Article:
College of Management of Technology Institute of Technology Policy Chair MIR – Management of Network Industries Prof. Matthias Finger Spring semester 2009 February 20th– May 29th2009 Course location: ODY16 Minor/Master MTECorporate Governance Introduction Within the broader context of globalisation, liberalisation and deregulation, all organizations – from private to public to non-governmental – are currently undergoing significant changes. One of the major dimensions of these changes pertains to the way organizations in general and firms in particular are “governed” and relate to their shareholders (owners) and stakeholders, otherwise known as “corporate governance”. Corporate governance has indeed become, over the past years, the focus of increased attention both inside and outside boardrooms: directors, investors, stakeholders, and regulators are watching more and more carefully that organizations are “governed” efficiently, effectively, ethically, and that financial and other risks are being taken into account. Course objectives The purposeof this course is to offer engineers an appreciation of the importance, an understanding of the mechanisms, as well as an overview of the particular issues of corporate governance today. Indeed, many recent problems of quite reputable and firmly established corporations – e.g., Swissair, Enron, Arthur Andersen, Parmalat, Adecco, Yukos, Barings, Worldcom, UBS – have highlighted the importance of, and sometimes the need for, better corporate governance. On the other hand, start-ups also need good corporate governance in order to succeed. As a matter of fact, it is today generally admitted that there exists a relationship between governance practices and corporate performance. As a consequence, increasing attention is being paid lately to questions of how firms – and all other organizations for that matter – are being “governed” and how they relate to shareholders in particular and to stakeholders in general. The course addresses this broad issue. Overview of content More precisely, this course will address corporate governance from an organizational and institutional point of view: it will illustrate how corporate governance has evolved over time and will cover both theory and relevant practices. In terms of content, it will highlight the main issues of corporate governance (e.g., the relationships between the owners, the board, and firm management, and the relationships between the company and its major stakeholders); provide concrete examples of “good” and “bad” corporate governance; outline key principles of corporate governance; and finally, discuss the relevant theories underlying corporate governance practices (e.g., theories of organizations, institutions, governance, organizational behavior, leadership, new institutional economics, power, and agency).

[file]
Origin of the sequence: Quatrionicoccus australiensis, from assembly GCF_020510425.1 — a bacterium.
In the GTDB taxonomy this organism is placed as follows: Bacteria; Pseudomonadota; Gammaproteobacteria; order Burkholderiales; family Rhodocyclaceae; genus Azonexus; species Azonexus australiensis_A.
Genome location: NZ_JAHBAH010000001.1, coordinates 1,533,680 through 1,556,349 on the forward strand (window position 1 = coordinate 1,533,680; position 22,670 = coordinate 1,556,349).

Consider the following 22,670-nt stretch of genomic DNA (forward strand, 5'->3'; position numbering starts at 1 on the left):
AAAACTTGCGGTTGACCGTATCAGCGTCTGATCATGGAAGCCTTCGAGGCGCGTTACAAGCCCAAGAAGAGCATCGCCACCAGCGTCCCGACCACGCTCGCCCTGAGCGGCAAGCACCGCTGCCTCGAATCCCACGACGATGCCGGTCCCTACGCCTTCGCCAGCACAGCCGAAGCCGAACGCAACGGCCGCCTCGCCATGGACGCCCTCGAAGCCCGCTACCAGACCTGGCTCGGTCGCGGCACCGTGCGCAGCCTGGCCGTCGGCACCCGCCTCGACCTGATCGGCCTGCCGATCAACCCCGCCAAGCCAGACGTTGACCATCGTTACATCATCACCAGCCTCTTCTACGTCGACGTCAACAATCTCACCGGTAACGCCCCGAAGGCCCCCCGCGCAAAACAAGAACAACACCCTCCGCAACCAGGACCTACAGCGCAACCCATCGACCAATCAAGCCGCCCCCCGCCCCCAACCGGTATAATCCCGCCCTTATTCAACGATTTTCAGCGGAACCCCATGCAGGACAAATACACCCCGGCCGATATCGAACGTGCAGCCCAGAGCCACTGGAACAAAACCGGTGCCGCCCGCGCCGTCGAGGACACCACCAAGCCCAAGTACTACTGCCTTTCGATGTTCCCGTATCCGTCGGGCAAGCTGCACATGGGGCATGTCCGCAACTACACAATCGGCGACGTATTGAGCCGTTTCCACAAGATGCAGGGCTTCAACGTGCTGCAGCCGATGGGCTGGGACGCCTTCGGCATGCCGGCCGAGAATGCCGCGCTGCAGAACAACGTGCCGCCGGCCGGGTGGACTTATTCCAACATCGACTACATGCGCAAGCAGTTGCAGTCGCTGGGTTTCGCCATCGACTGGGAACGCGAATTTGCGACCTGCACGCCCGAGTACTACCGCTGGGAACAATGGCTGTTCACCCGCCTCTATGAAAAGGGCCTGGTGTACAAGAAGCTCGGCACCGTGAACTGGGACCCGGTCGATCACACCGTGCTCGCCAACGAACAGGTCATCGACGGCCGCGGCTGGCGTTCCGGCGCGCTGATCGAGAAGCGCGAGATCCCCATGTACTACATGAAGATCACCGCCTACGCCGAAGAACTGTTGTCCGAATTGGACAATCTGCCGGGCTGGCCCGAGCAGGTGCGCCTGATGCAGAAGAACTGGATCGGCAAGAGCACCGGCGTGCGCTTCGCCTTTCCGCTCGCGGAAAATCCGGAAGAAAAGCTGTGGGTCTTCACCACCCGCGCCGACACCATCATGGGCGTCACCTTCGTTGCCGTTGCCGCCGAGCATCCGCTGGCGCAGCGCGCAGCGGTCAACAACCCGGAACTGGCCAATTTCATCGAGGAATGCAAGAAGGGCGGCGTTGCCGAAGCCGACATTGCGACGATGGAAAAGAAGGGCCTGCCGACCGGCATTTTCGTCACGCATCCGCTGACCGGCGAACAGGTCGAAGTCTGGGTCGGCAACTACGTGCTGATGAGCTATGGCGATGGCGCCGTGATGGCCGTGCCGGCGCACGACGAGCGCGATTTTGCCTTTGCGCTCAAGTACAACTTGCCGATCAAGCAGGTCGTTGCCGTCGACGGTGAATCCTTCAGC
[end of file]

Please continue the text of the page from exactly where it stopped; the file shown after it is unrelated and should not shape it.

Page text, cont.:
has intentionally blurred sections.
Sign up to view the full version.